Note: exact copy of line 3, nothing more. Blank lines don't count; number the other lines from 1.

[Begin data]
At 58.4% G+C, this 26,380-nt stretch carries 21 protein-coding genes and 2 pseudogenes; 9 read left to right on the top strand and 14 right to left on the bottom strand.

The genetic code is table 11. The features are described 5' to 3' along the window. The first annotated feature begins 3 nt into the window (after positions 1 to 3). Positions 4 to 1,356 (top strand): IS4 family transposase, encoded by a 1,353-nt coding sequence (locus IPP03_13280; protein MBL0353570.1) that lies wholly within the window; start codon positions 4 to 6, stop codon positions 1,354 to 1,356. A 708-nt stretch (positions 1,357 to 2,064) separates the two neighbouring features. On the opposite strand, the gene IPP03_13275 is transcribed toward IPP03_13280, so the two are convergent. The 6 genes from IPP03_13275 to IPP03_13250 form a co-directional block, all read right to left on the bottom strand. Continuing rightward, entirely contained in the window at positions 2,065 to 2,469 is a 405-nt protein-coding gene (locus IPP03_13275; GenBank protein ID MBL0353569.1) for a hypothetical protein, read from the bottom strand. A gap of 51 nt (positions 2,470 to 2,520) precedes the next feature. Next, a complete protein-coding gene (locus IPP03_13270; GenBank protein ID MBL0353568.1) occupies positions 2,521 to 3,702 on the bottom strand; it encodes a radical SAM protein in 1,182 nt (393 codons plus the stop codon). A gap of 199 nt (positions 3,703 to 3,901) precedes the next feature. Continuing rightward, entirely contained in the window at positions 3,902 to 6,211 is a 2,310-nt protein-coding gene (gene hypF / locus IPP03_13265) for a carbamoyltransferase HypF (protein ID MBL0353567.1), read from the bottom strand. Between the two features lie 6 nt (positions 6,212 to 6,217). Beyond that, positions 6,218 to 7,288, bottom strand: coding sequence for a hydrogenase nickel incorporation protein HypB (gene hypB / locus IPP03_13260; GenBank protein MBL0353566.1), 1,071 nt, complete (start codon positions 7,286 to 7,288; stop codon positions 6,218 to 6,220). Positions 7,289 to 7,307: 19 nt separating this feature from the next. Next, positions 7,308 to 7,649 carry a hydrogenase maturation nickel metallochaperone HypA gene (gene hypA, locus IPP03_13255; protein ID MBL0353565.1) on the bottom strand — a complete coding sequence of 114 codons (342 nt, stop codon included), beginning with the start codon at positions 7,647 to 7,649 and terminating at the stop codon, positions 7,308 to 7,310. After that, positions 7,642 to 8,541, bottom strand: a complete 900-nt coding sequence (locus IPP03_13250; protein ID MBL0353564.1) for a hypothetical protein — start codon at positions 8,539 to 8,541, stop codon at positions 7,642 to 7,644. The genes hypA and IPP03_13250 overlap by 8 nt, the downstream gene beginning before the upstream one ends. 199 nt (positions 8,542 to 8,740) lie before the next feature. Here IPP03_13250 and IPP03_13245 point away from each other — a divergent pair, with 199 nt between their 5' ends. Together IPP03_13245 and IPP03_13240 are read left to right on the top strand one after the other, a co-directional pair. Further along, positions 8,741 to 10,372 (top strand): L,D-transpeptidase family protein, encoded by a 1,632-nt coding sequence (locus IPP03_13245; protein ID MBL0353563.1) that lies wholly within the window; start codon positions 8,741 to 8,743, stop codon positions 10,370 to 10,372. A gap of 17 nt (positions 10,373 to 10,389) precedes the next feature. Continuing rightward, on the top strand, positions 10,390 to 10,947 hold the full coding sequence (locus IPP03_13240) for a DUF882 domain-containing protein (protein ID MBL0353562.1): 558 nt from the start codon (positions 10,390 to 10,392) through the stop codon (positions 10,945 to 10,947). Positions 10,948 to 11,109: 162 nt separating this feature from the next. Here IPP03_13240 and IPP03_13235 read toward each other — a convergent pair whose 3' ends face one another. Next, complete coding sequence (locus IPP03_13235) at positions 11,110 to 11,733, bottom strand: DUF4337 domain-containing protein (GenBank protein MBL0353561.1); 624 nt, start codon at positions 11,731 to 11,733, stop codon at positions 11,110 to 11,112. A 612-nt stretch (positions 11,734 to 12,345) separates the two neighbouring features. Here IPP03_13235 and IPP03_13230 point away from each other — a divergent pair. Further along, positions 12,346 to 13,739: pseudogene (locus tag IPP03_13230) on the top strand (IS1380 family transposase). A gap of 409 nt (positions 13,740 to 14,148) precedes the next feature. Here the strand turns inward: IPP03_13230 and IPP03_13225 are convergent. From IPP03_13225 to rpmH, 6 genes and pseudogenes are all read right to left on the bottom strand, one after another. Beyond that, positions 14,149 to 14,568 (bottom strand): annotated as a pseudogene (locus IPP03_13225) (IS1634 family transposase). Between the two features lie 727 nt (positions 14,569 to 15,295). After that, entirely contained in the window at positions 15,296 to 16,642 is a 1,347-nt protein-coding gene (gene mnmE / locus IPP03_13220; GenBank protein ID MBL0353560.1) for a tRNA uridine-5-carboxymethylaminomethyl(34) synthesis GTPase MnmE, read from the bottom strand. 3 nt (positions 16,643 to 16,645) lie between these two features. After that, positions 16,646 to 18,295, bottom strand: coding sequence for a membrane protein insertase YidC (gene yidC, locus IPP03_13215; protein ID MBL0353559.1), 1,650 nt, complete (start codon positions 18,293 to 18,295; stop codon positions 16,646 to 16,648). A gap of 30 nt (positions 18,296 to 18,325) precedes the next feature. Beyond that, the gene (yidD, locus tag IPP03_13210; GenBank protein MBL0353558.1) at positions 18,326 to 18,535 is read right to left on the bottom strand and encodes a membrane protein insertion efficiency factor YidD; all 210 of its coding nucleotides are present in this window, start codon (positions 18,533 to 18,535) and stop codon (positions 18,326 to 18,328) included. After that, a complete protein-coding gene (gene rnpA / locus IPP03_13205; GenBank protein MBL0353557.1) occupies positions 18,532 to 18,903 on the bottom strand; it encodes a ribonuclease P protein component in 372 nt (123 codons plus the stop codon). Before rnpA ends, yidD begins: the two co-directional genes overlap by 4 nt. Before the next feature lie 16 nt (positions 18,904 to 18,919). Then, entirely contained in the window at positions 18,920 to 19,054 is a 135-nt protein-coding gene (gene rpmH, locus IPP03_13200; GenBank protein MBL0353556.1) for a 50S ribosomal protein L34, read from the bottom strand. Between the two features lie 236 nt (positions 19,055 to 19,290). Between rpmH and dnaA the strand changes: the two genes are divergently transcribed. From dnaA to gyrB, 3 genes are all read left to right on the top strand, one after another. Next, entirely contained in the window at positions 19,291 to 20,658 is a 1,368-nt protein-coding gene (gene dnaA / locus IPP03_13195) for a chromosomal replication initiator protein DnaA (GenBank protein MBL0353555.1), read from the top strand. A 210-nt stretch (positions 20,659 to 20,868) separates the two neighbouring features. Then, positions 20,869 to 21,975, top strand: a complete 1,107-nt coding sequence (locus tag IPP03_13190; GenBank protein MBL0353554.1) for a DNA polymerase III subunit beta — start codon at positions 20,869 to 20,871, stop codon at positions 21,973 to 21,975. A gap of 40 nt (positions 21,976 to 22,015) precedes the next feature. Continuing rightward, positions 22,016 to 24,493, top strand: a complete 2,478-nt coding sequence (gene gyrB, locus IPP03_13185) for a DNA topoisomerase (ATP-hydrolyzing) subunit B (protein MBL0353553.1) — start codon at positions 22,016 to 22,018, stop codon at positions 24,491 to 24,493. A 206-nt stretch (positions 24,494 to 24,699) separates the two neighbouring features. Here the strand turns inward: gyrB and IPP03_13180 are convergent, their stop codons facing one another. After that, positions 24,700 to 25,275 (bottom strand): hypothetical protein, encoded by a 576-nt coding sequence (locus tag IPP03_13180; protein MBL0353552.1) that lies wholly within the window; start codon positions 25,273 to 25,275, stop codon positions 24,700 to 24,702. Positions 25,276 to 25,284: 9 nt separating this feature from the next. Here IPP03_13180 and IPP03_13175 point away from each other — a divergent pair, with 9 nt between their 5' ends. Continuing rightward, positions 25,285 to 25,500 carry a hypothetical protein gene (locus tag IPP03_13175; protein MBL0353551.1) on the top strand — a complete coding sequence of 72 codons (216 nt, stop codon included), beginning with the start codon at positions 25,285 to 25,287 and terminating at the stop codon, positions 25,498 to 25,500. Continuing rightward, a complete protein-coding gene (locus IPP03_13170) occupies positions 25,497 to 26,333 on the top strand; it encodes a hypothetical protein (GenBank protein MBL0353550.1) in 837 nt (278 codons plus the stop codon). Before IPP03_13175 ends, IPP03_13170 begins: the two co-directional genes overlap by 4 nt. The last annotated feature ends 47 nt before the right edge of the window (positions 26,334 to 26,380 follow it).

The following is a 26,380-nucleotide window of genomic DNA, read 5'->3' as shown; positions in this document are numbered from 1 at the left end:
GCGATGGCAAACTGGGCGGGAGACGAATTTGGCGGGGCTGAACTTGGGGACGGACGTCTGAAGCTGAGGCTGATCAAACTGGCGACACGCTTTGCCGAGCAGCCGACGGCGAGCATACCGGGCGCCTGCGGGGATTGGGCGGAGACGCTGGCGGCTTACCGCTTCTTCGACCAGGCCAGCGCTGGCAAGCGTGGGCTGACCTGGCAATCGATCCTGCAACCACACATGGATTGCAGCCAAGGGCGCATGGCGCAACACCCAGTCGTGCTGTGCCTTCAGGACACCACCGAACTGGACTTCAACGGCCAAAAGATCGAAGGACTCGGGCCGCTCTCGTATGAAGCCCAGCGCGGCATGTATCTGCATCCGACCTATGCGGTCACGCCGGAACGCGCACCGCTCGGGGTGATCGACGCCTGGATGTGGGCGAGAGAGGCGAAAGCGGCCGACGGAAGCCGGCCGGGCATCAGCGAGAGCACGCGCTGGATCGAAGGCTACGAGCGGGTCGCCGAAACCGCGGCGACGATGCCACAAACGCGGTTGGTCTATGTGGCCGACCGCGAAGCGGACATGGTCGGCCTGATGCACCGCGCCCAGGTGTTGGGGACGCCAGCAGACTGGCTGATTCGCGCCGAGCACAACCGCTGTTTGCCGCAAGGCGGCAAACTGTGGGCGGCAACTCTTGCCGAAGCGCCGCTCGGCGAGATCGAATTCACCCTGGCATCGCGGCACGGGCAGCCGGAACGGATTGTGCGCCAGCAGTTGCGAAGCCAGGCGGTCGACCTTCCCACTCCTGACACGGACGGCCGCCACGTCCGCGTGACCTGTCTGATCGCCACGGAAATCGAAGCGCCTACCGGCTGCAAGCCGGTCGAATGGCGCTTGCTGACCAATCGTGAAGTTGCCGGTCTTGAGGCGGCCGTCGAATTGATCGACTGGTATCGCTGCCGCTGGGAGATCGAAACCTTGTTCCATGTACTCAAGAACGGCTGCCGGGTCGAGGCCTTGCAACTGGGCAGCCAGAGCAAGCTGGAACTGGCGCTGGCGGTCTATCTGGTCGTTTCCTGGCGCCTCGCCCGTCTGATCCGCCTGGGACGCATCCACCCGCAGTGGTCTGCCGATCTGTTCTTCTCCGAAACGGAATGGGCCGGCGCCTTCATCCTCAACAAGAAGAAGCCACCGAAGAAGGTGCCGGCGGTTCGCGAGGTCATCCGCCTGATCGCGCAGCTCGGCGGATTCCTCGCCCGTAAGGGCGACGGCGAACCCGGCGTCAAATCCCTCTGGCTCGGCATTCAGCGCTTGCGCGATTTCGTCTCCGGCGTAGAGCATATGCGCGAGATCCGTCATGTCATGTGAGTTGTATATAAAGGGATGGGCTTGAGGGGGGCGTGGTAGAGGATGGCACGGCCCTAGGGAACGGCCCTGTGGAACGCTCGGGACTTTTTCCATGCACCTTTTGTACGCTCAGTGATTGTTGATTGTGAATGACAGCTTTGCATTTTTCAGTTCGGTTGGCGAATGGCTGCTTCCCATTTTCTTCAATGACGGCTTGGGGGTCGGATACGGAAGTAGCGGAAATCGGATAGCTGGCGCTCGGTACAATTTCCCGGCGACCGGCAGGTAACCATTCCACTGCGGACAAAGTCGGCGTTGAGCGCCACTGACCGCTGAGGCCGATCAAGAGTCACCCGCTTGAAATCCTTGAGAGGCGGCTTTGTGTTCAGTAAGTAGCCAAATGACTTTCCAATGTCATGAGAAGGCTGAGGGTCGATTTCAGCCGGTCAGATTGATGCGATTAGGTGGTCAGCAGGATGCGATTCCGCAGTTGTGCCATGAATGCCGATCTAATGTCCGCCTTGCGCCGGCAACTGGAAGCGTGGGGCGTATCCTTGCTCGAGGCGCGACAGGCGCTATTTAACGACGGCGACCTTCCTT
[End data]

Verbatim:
The following is a 26,380-nucleotide window of genomic DNA, read 5'->3' as shown; positions in this document are numbered from 1 at the left end: